Don’t Spend Thousands on Your First DSLR Camera

So you’re finally ready to make the leap from using your phone or point and shoot camera to using a “REAL” camera – you want a DSLR! You’ve been interested in photography for a while, taking pictures and learning but feel limited in the quality or control these smaller devices provide.  Like most of us you start researching online, you read blogs and reviews, you check out cameras at local stores, you ask people you know “What’s the best camera?”. After all this research you find yourself salivating over that top of the line $3,500 body and $2,000 lens – IT’S THE BEST - you shout to yourself, you HAVE to have it.

We’re here to help save your wallet, but more importantly, help you understand why the most expensive camera may not always be the best when starting out.

It’s important to understand what differentiates an expensive camera body or lens from their cheaper counterparts. This will usually help you compromise and spend less. Most of these details come down to build quality, materials used, advanced features, or expandability such as the accessories you can attach. Lacking these features on a lower end camera is not something that will prevent you from getting educated on the basic workings of a DSLR.

It’s easy to get caught up in all the bells and whistles while researching new and expensive gear, but it’s even easier to forget most of these things may not be necessary when you’re starting out with your first DSLR. You probably don’t need the image stabilized lens, or the camera that shoots 10+ frames per second, features that are typically exclusive to higher end camera bodies or lenses. The good news is, even the cheapest of DSLR cameras have the same core functionality as the most expensive ones on the market. Functions like aperture control, shutter speed, and ISO value are all relatively the same across all models.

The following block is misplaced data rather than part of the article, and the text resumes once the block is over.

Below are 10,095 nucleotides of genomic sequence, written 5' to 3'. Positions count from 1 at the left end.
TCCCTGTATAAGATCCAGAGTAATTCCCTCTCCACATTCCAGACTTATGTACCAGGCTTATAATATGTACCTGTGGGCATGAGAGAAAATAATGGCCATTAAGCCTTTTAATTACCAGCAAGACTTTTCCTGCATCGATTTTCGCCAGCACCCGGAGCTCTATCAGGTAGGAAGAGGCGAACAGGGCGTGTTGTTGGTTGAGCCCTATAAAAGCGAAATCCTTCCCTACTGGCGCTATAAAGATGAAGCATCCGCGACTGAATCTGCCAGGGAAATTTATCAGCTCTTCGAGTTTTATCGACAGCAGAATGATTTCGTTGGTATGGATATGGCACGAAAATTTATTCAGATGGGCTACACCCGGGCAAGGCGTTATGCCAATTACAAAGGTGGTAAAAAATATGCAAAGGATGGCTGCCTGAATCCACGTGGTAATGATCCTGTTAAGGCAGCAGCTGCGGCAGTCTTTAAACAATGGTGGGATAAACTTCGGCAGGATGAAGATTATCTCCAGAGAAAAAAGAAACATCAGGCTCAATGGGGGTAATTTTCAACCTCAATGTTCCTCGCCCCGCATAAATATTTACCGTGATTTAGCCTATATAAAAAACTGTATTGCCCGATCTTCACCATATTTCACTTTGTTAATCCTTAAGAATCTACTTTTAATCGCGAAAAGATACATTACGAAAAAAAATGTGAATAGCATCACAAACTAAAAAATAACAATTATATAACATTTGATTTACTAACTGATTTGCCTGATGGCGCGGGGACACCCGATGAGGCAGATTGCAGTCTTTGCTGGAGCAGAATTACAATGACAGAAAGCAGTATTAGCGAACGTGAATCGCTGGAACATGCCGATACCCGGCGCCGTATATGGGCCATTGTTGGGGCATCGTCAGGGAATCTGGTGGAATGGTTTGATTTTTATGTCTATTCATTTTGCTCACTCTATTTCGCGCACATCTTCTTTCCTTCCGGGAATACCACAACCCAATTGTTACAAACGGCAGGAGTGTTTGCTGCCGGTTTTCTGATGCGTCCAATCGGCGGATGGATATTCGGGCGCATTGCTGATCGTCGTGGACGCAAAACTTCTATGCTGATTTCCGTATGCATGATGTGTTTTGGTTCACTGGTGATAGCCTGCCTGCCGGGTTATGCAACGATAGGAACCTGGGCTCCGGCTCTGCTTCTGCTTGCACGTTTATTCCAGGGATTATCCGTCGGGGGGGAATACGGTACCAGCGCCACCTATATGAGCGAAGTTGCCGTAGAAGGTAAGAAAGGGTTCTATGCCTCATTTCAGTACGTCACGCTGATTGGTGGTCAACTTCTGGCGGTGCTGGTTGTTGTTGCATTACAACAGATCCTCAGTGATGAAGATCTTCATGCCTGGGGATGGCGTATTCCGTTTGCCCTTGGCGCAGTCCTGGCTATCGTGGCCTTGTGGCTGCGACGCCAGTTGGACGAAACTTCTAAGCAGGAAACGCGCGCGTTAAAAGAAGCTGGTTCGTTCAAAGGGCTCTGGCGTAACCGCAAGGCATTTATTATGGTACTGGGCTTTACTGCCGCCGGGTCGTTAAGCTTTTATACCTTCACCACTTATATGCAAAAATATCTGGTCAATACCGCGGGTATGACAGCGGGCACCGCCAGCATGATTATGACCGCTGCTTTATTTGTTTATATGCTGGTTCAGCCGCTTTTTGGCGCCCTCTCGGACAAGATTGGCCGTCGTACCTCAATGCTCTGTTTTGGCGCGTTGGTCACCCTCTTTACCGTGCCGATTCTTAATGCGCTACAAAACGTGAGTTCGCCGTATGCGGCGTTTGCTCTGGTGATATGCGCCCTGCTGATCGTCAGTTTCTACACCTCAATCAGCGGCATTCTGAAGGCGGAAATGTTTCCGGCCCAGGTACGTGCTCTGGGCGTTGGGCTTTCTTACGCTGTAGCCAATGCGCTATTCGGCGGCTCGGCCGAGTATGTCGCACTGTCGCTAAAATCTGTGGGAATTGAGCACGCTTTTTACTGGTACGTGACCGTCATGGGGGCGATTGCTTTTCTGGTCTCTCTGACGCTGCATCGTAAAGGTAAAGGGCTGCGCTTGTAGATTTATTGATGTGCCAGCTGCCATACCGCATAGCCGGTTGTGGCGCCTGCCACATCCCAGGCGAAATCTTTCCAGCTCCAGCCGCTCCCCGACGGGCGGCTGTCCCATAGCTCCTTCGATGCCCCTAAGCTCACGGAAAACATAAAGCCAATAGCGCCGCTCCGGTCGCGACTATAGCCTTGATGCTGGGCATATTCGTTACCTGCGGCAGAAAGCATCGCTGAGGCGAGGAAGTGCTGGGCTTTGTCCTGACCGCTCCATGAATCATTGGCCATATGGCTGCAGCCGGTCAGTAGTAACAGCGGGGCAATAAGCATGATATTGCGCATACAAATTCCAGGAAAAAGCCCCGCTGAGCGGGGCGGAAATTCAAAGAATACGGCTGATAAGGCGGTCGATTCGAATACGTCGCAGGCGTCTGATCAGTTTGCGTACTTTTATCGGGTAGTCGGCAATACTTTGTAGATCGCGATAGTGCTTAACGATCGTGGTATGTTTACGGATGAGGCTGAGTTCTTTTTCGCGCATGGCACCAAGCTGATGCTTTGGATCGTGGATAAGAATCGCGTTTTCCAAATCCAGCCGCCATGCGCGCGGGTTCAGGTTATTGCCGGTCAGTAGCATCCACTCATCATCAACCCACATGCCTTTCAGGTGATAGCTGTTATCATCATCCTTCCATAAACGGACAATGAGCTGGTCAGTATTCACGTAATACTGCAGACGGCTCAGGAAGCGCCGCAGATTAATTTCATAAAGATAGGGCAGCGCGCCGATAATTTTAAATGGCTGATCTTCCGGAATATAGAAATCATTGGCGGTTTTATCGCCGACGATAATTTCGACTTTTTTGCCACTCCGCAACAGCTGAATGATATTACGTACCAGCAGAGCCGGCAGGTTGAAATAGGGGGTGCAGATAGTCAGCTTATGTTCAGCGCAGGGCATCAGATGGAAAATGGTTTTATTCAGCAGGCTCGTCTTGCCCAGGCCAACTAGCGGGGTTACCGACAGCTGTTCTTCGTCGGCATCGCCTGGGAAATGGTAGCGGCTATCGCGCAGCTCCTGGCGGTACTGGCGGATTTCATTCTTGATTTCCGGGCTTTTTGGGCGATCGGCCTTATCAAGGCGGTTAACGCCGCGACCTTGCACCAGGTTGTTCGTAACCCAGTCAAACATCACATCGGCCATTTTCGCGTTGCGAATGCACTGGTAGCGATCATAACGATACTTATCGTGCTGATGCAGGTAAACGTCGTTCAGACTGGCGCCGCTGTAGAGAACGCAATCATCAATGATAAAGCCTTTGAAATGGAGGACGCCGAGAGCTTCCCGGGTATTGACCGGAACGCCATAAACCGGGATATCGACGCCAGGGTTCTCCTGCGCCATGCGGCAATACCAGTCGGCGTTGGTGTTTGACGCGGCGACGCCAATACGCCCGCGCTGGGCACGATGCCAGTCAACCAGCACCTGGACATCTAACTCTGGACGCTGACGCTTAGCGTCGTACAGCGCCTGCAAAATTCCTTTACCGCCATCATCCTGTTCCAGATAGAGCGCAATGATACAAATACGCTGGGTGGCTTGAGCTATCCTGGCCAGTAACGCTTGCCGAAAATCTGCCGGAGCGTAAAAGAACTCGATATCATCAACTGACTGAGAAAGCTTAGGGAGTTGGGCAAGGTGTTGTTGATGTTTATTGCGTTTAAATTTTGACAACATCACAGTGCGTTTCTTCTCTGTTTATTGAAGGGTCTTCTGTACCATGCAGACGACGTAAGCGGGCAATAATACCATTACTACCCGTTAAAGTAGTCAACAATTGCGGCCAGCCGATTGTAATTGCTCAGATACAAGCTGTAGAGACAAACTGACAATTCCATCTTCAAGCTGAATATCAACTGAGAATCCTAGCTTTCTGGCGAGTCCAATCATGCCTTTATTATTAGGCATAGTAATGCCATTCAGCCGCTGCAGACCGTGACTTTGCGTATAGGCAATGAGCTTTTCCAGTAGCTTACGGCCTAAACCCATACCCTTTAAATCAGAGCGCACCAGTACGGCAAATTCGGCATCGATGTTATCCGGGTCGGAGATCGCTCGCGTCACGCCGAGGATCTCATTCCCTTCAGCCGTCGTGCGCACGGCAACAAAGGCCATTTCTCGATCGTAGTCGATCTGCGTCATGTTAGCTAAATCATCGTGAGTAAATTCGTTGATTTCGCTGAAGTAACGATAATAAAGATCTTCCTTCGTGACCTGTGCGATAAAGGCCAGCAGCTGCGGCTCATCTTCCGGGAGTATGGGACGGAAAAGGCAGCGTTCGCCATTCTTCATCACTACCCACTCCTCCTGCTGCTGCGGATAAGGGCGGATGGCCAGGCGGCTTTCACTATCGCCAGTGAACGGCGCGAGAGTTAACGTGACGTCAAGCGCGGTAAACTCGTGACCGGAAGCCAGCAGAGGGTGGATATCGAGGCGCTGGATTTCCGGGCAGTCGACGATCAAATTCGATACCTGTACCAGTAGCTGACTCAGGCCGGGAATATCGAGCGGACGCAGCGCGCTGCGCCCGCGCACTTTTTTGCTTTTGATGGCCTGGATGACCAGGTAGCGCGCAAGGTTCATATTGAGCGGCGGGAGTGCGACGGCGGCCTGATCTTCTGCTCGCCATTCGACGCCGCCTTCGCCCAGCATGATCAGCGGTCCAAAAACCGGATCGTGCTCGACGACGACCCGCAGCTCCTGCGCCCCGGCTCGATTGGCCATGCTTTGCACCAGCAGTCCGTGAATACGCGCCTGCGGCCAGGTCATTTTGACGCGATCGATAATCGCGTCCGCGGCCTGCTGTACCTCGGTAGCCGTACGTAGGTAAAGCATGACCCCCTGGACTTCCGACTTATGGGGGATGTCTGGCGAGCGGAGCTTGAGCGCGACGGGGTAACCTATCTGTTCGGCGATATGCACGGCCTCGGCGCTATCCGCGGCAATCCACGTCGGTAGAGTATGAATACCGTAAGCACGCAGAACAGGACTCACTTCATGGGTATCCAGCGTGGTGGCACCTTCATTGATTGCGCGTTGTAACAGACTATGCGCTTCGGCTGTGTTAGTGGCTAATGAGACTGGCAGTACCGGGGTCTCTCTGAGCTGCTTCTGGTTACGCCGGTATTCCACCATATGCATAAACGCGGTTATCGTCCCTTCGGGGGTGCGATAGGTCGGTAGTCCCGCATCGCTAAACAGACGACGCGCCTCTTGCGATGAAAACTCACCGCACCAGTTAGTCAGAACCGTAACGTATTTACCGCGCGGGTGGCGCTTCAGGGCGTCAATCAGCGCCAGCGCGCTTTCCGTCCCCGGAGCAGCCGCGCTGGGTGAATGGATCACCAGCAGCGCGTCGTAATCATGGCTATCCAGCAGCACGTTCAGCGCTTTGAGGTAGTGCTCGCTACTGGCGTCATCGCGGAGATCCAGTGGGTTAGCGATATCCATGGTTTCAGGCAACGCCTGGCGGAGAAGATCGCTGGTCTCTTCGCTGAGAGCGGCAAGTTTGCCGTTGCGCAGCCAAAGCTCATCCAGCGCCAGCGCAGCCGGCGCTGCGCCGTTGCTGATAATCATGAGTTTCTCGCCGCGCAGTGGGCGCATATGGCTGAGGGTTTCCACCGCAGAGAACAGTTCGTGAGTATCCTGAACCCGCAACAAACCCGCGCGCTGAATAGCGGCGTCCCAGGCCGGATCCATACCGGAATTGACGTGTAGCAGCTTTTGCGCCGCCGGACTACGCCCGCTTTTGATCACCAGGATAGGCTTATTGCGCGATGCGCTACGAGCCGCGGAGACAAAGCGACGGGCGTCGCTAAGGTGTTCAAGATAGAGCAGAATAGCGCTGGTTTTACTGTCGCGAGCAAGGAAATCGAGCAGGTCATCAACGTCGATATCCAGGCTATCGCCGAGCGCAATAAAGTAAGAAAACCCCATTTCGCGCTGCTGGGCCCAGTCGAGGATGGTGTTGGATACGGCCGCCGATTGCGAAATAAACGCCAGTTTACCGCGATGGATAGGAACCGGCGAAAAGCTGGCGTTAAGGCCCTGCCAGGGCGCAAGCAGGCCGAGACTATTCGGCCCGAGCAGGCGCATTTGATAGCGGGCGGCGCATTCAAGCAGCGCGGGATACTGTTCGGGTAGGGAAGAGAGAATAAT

We’ll dive a little deeper into the details and tell you where we started out and how we progressed to better quality gear over the years and explain why this process didn’t hold back our learning and creativity.

Like most people out there I wanted the most expensive camera because, why not? Unfortunately, ‘why not?’ doesn’t justify cost when you’re on a budget, so I settled for a Canon Rebel XT with an EF-S 18-55mm kit lens as my first DSLR – a decision I am still happy with to this day. For those that don’t know this was an 8MP camera and one of the first DSLR cameras under $1,000 back around 2005. Physically and visually different from the more expensive counter parts of the time such as the 20D or the full-frame 1D and later 5D. It was smaller, made of more plastic, and lighter. The lens was also a cheaper plastic composite with lower quality glass than more expensive lenses. What’s important is that the Rebel XT still took great photos! I wasn’t going to be going out shooting for National Geographic the first year I owned a DSLR. Just like it’s larger cousins, the Rebel gave me complete control over shutter speed, aperture, ISO, white balance, among many other standard DSLR features.

I repeat the features above because they are at the core of any camera’s functions. Whether it’s an expensive DSLR, a budget DSLR, or even your iPhone – they all use these core elements to take pictures. A DSLR gives you complete control over all these elements to allow your creativity to run wild. You can change the aperture to change your depth of field, your shutter speed to capture your subject with (or without) blur, and ISO to help compensate for low light or add grain. These were the ‘features’ I was focused on the most in my first few years of owing my Rebel XT.